How Spotify Knows Your Music Tastes Better Than You

Spotify has become an audio streaming giant in large part because of its advanced personalization features that rely on Machine Learning to lock customers inside its ecosystem.

Spotify is the biggest audio streaming platform with around 350 million monthly active users. Every single of its users generates data that can be used to feed Spotify’s algorithms, thus improving the quality of the experience.

Spotify has managed to stay on top of the latest Machine Learning innovations thanks to several acquisitions. From music intelligence company Echo Nest to French audio AI startup Niland, the streaming giant increased its audio analytics capabilities over time in order to make the quality of its recommendations its main competitive advantage and therefore capture more value. Let’s look at two of Spotify’s key features that use advanced machine learning.

The ‘Discover Weekly’ playlist

This playlist was a game-changer in the audio streaming world, reaching 40 million people when it was first introduced. Each week, users got a custom-made playlist with 50 tracks, allowing them to discover new songs and artists they do not know, and that they are extremely likely to like, given their listening patterns and the songs they liked the most. This flagship feature has been built using three different types of data signals:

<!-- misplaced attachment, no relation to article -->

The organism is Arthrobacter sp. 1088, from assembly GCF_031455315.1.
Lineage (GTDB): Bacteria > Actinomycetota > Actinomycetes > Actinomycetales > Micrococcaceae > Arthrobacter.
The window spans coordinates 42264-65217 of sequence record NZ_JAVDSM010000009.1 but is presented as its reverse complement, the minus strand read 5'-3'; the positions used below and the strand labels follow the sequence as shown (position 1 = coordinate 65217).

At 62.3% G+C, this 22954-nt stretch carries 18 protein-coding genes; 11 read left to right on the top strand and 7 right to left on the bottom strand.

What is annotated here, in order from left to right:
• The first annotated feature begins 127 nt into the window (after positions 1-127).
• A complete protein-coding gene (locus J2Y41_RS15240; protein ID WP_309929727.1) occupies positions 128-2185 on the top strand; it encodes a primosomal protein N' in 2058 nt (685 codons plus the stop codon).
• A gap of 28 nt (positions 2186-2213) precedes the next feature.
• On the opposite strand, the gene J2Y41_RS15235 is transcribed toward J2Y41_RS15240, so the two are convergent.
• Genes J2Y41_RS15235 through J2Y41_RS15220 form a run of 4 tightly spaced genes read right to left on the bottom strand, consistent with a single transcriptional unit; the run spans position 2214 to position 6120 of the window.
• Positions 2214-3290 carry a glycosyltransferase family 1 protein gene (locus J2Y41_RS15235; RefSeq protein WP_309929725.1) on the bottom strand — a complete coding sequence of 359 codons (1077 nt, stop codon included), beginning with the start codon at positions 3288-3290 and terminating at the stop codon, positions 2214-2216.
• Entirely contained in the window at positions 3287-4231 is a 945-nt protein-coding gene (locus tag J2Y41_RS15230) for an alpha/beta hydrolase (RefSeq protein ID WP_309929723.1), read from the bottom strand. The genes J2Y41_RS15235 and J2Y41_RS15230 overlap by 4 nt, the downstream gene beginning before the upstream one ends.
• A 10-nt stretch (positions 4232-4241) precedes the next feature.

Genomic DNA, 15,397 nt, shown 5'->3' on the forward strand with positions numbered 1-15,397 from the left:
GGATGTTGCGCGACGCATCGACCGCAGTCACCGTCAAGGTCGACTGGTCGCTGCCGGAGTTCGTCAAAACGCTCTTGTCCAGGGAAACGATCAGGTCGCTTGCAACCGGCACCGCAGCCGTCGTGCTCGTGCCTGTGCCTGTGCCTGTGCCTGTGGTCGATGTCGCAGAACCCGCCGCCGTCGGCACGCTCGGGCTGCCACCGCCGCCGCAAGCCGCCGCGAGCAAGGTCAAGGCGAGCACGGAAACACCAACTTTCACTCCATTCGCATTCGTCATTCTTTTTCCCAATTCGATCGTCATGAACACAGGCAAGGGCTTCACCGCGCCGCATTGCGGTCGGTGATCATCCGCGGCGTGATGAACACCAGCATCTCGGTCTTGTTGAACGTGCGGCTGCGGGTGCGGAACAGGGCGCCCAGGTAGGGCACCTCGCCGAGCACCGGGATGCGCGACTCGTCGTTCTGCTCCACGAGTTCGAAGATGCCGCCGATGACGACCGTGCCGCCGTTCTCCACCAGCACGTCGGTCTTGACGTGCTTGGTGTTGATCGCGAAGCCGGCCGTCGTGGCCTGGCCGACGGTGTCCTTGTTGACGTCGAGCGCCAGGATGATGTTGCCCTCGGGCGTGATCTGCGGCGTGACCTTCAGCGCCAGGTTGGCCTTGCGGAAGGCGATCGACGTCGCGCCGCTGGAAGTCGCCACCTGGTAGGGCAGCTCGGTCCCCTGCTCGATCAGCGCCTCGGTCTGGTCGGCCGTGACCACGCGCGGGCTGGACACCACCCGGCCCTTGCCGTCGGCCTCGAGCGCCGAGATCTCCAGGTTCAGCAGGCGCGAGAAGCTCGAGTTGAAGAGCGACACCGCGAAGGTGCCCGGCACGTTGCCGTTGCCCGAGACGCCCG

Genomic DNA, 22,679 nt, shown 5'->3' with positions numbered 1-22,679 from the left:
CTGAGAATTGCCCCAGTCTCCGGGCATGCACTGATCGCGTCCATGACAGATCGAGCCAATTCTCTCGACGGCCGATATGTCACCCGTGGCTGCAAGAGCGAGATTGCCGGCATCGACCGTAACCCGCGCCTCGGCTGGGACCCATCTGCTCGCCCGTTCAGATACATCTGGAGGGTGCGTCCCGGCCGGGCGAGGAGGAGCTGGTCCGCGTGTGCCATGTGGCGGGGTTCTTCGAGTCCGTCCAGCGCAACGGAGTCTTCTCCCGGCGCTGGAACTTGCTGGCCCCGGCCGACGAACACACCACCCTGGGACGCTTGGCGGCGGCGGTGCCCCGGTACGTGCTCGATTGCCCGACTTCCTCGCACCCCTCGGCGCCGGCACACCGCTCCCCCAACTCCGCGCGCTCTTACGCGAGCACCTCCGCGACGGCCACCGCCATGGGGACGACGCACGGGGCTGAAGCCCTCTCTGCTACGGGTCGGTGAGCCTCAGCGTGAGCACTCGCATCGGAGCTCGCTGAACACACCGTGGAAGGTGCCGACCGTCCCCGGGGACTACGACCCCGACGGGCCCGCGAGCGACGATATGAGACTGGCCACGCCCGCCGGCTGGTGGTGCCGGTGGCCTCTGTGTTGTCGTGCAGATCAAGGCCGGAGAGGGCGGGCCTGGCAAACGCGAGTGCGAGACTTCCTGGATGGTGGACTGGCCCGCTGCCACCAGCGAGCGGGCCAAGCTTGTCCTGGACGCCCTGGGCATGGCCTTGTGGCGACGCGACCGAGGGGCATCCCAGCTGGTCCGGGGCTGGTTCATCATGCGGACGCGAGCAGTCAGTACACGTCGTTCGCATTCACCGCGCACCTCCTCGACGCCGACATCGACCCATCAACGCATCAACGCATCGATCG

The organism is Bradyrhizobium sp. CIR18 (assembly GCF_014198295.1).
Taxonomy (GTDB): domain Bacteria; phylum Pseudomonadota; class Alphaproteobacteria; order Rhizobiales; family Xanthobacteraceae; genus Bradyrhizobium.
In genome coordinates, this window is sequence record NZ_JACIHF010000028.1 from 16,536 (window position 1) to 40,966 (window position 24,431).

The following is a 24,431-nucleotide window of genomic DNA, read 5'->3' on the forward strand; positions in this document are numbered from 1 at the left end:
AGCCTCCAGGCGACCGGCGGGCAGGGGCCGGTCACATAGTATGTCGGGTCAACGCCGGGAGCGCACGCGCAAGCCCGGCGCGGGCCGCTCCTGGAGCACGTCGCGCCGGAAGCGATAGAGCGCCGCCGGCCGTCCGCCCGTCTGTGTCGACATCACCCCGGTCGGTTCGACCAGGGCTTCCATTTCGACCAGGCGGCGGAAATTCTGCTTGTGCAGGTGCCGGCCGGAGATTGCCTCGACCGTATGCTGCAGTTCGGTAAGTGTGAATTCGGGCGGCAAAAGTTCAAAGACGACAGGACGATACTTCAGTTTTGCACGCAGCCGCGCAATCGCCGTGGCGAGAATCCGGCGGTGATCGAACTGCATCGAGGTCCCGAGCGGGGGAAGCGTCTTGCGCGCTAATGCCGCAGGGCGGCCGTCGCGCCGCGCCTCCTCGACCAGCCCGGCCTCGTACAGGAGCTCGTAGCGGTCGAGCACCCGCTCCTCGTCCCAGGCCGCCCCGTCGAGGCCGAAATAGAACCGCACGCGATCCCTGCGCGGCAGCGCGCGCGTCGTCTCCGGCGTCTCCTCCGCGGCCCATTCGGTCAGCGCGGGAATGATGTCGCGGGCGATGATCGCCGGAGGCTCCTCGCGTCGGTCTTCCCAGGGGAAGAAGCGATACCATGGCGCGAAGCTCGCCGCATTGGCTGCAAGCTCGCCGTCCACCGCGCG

• What similar users like. This is also called “collaborative filtering” and is a straightforward algorithm that analyzes the listing patterns of users that like similar songs, and makes predictions based on their preferences. Users’ preferences are typically found in playlists they created themselves. For instance, if a lot of users that make playlists featuring AC/DC and Red Hot Chilli Peppers tend to also have Foo Fighters in their playlist, chances are that if you like those two bands, you will also like Foo Fighters.
  • Web content. Spotify uses Natural Language Processing (NLP) to “label” the songs that users listen to, based on content in blog posts or web articles. For instance, if “Amy Winehouse” is often associated with the keywords “soul” and “jazz” on the web, the algorithm will be tempted to look for other songs that have similar keywords to make recommendations.
  • Technical elements of the songs. Each song file is analyzed by neural networks that produce various outputs like beats per minute, key, type of instruments, loudness… Then algorithms are used to search for songs that have similar parameters. This last type of signal ensures that even songs that do not have a lot of media coverage can get recommended.
The automated “Discover Weekly” playlist, different for each user, updated every Monday.